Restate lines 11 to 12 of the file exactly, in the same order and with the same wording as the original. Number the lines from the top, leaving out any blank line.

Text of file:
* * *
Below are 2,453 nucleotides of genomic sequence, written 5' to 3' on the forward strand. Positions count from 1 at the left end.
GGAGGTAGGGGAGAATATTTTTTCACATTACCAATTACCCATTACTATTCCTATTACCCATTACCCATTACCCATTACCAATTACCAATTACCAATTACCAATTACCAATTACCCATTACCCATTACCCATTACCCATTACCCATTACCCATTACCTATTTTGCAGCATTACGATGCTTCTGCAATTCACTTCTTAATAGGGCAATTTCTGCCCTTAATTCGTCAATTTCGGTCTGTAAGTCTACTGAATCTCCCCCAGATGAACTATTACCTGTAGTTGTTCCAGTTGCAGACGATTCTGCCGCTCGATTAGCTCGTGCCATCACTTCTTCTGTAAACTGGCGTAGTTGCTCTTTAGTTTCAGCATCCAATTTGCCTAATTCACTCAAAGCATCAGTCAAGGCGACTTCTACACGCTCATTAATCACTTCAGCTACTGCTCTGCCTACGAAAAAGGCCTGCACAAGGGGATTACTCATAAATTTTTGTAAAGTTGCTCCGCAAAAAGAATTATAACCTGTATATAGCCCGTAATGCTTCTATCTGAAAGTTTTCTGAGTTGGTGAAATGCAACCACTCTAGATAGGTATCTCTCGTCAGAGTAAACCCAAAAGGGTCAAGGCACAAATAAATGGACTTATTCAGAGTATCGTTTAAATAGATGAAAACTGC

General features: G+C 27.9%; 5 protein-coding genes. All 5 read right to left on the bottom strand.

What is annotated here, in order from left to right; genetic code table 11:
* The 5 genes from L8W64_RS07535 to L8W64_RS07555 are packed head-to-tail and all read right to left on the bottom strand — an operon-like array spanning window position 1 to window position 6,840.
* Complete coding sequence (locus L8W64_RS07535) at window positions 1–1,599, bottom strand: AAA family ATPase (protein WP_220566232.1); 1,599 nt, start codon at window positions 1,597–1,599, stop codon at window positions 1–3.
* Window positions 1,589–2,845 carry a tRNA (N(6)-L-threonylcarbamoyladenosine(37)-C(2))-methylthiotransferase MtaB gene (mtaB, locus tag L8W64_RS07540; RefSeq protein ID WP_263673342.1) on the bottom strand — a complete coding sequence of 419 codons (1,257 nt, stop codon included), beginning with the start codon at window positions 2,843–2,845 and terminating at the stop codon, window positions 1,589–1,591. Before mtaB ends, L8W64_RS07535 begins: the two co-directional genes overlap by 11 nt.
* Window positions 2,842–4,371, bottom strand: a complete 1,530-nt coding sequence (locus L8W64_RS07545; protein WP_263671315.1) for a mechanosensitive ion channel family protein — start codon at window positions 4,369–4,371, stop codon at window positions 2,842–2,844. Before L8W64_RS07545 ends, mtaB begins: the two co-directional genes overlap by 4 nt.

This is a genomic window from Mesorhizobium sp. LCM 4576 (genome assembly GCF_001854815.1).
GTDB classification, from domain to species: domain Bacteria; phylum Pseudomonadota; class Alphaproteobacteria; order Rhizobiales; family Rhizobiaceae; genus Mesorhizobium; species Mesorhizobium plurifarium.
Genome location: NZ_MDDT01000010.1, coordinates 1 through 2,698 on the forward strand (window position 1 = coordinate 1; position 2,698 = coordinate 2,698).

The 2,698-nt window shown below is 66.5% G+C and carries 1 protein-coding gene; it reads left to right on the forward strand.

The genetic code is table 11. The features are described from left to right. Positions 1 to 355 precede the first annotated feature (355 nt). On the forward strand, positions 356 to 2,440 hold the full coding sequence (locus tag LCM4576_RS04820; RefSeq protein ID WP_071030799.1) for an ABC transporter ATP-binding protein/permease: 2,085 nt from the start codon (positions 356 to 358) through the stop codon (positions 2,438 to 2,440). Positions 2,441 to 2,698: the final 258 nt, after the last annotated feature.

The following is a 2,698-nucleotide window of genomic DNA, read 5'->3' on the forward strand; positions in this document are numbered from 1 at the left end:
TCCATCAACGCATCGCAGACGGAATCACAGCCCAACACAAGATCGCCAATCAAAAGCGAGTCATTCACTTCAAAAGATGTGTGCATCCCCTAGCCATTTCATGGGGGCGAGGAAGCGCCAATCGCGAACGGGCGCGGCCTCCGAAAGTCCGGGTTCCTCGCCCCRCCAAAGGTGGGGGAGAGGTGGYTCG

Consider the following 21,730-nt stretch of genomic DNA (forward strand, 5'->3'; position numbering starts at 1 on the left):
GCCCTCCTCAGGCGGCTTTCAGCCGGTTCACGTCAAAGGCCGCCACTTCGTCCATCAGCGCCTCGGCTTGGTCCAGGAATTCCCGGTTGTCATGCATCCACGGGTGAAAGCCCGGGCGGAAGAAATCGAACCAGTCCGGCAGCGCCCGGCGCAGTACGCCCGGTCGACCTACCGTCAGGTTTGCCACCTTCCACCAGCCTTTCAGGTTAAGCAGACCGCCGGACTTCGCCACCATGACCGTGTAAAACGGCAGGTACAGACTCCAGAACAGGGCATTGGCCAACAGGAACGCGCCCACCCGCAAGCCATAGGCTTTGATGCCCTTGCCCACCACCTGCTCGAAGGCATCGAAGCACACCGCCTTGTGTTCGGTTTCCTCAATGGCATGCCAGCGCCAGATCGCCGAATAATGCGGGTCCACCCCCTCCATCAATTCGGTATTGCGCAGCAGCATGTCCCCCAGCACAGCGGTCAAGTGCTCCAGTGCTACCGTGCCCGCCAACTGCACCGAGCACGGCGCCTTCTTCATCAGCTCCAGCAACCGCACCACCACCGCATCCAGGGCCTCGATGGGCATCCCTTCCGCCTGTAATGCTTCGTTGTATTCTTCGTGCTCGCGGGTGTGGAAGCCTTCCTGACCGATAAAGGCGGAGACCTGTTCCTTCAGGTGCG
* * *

Genome location: NZ_MDDT01000010.1, coordinates 1 through 2,698 on the forward strand (window position 1 = coordinate 1; position 2,698 = coordinate 2,698).

The 2,698-nt window shown below is 66.5% G+C and carries 1 protein-coding gene; it reads left to right on the forward strand.